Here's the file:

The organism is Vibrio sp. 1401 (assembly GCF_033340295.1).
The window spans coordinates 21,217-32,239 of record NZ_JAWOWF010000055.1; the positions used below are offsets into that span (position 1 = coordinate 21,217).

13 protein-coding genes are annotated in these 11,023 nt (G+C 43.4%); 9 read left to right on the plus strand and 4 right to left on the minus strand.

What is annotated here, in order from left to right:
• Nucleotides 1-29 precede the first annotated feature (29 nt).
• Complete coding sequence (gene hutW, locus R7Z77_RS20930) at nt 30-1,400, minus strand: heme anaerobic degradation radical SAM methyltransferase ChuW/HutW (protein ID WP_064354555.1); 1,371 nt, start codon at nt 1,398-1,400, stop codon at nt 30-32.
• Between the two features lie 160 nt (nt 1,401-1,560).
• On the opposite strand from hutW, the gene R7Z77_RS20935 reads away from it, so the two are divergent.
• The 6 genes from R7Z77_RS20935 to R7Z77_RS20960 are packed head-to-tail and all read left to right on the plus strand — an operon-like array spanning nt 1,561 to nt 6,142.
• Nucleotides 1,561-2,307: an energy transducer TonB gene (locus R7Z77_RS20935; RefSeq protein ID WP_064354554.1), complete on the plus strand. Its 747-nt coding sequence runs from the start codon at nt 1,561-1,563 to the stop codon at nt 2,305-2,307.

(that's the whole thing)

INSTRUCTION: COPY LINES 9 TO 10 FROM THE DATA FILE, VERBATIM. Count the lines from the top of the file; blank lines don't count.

• The 6 genes from R7Z77_RS20935 to R7Z77_RS20960 are packed head-to-tail and all read left to right on the plus strand — an operon-like array spanning nt 1,561 to nt 6,142.
• Nucleotides 1,561-2,307: an energy transducer TonB gene (locus R7Z77_RS20935; RefSeq protein ID WP_064354554.1), complete on the plus strand. Its 747-nt coding sequence runs from the start codon at nt 1,561-1,563 to the stop codon at nt 2,305-2,307.